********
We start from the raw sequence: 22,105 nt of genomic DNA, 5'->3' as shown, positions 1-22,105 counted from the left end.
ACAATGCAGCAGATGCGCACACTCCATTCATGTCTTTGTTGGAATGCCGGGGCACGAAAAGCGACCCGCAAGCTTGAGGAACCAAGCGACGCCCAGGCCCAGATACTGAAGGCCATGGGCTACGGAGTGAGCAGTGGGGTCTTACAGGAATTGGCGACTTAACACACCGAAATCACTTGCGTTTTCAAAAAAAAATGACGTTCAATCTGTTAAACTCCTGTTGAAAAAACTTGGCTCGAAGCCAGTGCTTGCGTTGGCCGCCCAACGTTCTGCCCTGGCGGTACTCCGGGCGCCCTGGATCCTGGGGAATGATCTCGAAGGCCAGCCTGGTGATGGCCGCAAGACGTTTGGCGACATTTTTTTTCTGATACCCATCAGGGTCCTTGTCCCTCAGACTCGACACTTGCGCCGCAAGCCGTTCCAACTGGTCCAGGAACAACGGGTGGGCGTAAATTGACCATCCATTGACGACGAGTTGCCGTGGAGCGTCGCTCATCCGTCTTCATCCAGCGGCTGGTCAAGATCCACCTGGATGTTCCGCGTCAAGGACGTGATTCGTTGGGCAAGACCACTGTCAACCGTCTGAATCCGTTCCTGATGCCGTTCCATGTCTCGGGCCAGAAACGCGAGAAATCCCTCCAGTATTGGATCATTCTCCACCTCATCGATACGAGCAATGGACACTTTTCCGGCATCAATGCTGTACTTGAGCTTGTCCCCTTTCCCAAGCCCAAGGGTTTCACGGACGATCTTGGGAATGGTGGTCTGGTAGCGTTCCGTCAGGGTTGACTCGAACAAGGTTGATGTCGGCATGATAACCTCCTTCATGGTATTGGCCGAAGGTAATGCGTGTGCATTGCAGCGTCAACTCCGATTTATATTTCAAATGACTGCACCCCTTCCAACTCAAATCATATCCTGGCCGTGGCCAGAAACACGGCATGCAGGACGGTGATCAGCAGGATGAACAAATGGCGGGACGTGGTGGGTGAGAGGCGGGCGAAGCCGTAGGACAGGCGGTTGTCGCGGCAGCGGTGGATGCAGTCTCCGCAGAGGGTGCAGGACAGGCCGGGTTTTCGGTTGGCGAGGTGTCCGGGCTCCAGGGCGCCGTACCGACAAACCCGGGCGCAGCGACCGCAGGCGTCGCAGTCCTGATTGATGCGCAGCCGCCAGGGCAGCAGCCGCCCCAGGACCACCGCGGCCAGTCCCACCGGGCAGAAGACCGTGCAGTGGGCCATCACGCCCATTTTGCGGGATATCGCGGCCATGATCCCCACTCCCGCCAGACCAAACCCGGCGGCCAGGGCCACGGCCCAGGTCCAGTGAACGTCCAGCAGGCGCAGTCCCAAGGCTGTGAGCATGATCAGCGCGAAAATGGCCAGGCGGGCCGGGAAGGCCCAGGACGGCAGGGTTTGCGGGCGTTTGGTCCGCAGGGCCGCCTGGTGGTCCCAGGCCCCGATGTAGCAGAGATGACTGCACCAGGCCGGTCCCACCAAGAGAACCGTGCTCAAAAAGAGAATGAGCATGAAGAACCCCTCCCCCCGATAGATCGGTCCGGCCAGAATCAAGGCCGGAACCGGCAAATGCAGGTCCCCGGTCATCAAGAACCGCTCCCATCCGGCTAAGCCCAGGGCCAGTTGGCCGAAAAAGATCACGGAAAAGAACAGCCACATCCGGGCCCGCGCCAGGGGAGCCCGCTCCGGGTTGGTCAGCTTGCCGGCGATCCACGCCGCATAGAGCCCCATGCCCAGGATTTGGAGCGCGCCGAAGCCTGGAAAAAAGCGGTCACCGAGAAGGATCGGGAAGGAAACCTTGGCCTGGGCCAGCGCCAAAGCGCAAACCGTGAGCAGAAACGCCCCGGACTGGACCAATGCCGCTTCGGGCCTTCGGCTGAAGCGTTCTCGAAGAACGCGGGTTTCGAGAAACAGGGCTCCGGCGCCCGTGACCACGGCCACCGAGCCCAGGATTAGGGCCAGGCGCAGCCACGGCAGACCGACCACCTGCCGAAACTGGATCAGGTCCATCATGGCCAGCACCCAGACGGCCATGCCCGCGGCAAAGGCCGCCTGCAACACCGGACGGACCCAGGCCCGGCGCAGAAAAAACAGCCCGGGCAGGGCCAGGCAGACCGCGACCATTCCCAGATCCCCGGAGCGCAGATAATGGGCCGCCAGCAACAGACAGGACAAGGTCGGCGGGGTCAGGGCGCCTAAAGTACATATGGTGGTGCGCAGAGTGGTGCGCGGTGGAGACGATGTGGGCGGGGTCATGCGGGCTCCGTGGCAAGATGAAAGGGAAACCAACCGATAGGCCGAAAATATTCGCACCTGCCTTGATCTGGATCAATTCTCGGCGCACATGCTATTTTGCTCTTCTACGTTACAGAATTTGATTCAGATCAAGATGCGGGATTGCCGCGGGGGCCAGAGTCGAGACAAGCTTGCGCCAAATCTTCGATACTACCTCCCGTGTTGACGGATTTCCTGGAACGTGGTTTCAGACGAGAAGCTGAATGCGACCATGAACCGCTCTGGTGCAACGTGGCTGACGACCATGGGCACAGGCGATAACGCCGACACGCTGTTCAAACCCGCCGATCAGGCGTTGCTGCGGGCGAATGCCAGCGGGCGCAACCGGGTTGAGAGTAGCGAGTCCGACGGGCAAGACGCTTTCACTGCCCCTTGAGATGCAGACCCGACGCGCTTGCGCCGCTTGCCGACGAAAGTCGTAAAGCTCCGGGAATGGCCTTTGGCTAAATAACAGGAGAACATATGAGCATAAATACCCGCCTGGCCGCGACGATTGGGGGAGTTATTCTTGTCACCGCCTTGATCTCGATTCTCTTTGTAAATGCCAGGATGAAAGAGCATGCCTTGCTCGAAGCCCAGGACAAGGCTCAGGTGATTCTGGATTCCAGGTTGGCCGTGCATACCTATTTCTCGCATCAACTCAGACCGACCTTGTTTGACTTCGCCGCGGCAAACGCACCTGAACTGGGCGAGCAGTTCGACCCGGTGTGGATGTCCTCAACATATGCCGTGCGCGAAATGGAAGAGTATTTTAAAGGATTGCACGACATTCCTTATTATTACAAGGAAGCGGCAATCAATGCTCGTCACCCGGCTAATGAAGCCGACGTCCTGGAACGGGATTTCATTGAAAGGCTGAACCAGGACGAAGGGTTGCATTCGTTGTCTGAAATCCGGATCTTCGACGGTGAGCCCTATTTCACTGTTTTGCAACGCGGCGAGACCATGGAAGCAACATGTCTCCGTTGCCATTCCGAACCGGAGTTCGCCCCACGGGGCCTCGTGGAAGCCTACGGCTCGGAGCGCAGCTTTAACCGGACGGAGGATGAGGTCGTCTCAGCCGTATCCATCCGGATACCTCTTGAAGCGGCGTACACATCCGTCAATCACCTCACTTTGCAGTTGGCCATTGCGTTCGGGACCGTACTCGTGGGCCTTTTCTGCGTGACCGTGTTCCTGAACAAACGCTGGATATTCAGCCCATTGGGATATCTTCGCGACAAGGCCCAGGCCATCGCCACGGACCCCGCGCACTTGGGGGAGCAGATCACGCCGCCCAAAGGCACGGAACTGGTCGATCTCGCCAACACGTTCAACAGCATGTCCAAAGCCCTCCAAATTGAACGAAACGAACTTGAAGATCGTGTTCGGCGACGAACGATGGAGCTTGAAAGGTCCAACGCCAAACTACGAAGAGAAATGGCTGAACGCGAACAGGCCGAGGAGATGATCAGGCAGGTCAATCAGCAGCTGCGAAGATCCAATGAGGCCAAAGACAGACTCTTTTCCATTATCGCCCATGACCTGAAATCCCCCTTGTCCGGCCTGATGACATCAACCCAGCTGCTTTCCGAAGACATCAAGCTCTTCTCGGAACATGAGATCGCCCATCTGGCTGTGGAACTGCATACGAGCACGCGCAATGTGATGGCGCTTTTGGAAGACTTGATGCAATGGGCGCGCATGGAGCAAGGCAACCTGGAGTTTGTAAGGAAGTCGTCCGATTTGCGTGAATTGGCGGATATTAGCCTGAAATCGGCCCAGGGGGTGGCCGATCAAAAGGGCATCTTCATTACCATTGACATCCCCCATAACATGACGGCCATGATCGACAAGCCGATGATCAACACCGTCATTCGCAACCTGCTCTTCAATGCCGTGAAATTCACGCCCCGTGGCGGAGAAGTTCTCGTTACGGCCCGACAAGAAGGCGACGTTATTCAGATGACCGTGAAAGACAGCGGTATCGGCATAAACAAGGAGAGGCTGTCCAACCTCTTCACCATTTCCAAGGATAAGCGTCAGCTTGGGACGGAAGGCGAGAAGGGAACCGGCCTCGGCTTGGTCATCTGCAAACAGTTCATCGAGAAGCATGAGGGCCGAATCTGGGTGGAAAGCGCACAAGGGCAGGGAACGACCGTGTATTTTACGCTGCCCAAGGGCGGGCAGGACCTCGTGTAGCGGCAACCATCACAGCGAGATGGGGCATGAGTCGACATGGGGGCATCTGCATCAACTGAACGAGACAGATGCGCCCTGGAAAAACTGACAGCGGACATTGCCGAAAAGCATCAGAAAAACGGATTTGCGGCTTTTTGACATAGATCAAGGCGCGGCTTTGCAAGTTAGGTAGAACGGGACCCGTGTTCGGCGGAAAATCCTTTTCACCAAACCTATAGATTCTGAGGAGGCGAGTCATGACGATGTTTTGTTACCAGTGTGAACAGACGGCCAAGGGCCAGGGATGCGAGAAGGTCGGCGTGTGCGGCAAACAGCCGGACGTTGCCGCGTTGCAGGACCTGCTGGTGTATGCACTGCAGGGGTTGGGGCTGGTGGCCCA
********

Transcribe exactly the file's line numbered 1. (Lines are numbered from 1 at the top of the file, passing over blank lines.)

We start from the raw sequence: 22,105 nt of genomic DNA, 5'->3' as shown, positions 1-22,105 counted from the left end.